What about you? Whether you’ve lived a few years or many, take some time and let God show you where he’s been involved even when you didn’t realize it. You may be surprised at what he brings to mind. You have never been alone!

Why look back? So we can thank God for his active participation in our lives. So we can share with others who may be struggling in the day-to-day that there is a long view, a plan that God is working out one day at a time. So our faith can be renewed and our hearts encouraged. It’s worth a backward look.

“If you believe in a God who controls the big things, you have to believe in a God who controls the little things. It is we, of course, to whom things look ‘little’ or ‘big’.” – Elisabeth Elliot

The Every Day God

My mouth is filled with your praise and with your glory all the day”. – Psalm 71:8

As I’m writing this, it’s Sunday morning. God’s day. Going to church on Sunday is good! But, it’s even better to make every day, all day God’s day. I don’t mean we should sit, pray, and read our Bibles all day. God wants us to live our actual lives – family, work, play – all of it.

But, what if, while we were living our daily lives, we invited God to be with us? What if we acknowledged his presence by talking to him – as we drive to work, shop for groceries, or relate to others?

“Spiritual people are . . . those who draw their life from a conversational relationship with God” (Dallas Willard). When we have an ongoing conversation with God, he enlivens us, energizes us, gives us true life. We become aware of what pleases him, are a little bolder in sharing our thoughts about him, and find our hearts softening toward those around us. Then, little by little joy creeps in. When I talk to God more, I smile more, too!

What can you talk to him about? Here are a few ideas from Psalm 71:

Tell him when you don’t feel safe: “Be to me a rock of refuge to which I can continually come.” (v. 3a)

Praise him for who he is: “My praise is continually of you.” (v. 6b)

Talk to him about your dreams: “I will hope continually.” (v. 14a)

Thank him for something he did for you: “My tongue will talk of your righteous help all day long.” (v. 24a)

The more we talk to him, the more natural it feels. Life gets a new dimension – God’s perspective, direction, companionship. Amazing, really!

“Prayer is talking with God about what we are doing together.” – Dallas Willard

What I Can’t Do for Myself

Not that we are sufficient in ourselves to claim anything as coming from us, but our sufficiency is from God,” – 2 Corinthians 3:5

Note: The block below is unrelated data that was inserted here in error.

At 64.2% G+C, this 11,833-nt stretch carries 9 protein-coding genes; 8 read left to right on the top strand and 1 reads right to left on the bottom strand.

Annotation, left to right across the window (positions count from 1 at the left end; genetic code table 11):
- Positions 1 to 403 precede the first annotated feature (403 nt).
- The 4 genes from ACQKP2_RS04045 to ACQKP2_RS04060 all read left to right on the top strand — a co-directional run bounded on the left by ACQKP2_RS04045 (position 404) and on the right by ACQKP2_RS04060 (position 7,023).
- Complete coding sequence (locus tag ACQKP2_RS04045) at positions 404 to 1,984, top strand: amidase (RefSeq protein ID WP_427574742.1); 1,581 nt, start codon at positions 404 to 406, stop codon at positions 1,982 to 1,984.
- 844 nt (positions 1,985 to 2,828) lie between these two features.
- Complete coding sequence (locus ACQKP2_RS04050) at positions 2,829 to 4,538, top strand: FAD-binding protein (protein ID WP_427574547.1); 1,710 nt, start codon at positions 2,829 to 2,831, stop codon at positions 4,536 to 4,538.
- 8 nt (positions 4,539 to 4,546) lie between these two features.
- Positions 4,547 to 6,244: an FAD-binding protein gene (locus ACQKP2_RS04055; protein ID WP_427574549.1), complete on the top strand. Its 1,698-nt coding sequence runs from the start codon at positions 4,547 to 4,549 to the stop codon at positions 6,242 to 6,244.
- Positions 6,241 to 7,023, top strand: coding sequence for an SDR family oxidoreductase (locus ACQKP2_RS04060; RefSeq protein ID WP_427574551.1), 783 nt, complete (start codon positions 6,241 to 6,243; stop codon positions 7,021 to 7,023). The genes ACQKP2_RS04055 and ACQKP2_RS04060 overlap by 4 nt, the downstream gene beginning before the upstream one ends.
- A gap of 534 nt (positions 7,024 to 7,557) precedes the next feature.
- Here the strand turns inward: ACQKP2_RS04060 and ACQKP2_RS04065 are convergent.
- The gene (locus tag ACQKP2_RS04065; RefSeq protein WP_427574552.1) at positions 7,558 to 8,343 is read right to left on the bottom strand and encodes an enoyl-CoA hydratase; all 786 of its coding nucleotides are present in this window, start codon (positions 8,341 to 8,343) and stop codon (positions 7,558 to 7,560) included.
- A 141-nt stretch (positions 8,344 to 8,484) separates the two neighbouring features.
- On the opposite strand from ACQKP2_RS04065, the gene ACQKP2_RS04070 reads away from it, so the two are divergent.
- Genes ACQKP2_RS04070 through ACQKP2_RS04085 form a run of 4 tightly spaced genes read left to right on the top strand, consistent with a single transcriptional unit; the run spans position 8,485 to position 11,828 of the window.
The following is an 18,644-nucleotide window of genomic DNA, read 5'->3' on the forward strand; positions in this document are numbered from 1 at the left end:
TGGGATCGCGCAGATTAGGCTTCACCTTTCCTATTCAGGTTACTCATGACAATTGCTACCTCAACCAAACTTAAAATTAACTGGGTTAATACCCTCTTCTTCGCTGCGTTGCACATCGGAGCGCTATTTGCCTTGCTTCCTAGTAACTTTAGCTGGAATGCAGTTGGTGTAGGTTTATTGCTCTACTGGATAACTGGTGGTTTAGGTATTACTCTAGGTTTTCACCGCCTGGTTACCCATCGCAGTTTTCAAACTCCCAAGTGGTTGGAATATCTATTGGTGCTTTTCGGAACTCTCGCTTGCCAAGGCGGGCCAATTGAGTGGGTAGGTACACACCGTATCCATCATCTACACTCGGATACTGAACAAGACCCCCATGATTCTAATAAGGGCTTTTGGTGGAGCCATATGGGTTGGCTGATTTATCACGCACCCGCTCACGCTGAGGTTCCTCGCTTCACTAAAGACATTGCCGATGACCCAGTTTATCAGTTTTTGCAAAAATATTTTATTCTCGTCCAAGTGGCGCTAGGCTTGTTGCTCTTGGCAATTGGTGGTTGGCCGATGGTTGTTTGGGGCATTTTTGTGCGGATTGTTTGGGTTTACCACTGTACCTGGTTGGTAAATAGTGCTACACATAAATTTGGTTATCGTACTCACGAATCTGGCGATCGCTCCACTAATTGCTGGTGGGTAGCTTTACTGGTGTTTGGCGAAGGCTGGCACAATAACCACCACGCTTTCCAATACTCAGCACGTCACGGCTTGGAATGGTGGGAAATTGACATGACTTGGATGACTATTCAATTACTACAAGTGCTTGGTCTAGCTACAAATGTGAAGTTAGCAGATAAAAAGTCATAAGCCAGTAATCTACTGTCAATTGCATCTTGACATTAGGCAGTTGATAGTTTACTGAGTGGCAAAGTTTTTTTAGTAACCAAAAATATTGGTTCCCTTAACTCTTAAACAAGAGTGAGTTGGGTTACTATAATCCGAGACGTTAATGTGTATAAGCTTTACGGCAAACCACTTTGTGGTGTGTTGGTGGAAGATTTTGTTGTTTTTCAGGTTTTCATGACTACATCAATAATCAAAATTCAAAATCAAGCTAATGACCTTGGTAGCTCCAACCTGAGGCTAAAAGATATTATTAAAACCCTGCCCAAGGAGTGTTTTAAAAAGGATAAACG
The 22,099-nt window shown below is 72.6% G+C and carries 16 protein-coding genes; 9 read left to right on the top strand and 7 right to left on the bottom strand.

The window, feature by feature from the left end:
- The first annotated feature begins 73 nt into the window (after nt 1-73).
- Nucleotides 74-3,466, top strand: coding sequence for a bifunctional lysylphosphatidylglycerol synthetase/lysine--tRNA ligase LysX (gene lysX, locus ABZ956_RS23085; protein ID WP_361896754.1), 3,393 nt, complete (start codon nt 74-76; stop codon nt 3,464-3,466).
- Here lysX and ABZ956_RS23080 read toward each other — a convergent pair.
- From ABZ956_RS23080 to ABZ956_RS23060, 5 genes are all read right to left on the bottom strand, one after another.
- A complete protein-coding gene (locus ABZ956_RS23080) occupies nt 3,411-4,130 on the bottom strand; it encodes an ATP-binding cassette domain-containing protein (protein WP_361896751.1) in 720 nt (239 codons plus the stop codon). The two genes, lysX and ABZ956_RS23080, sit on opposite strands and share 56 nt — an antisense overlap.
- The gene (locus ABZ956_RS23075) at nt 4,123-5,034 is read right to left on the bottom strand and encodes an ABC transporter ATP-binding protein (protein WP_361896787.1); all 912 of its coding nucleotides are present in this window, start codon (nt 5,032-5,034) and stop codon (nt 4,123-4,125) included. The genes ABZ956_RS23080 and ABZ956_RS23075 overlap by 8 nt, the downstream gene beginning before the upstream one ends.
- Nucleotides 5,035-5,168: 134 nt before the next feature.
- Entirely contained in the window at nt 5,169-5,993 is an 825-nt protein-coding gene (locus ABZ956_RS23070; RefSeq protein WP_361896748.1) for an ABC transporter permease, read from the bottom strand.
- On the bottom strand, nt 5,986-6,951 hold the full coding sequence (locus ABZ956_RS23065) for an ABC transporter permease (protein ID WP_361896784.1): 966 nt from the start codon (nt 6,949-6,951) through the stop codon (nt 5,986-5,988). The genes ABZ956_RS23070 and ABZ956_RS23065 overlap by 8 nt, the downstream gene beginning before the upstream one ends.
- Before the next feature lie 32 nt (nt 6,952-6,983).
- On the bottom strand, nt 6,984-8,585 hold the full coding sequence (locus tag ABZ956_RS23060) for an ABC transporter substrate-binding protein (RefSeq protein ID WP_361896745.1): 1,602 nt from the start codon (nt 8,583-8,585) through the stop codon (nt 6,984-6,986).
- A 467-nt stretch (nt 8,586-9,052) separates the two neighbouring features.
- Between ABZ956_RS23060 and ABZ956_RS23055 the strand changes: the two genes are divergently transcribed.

If God loves us, has all the resources in the world at his disposal, and is almighty, we should be living lives of ease, right? Just ask and he will deliver what we need. Kind of like Amazon.

Yet, we know it doesn’t work that way. God invites us to tell him our needs, but he often asks us to participate in answering our own prayers and sometimes even our prayers for others. If we’re sick, we pray for healing, but we also see a doctor, take the medicine, and get rest. If we’re in financial need, we ask God for direction and help, but we also work with diligence and spend with discretion. And if we pray for a friend in need, we might also lend a hand.

God enables us, partners with us, and blesses our efforts. He knows that is better for us than simply giving us everything we ask for. Maybe our prayer should be more like this:

“Dear Lord, please do for me what I cannot do for myself.”

When we pray that way, we begin to realize there are some critically important things only God can do. Only he can direct our paths, protect us from the evil one, forgive our sins, and give rest to our souls. Every one of these things is foundational to our physical, spiritual, and emotional well-being and, try as we might, we cannot do them for ourselves.

Sometimes, though, when he thinks it best for us, he steps in to heal, provide, or give special wisdom. Only he knows when and how to intervene. That’s why we trust him.

“Our quitting point is God’s beginning point.” – Woodrow Kroll

Obstacles

“Be strong and courageous.  Do not be frightened, and do not be dismayed, for the Lord your God is with you wherever you go.” – Joshua 1:9b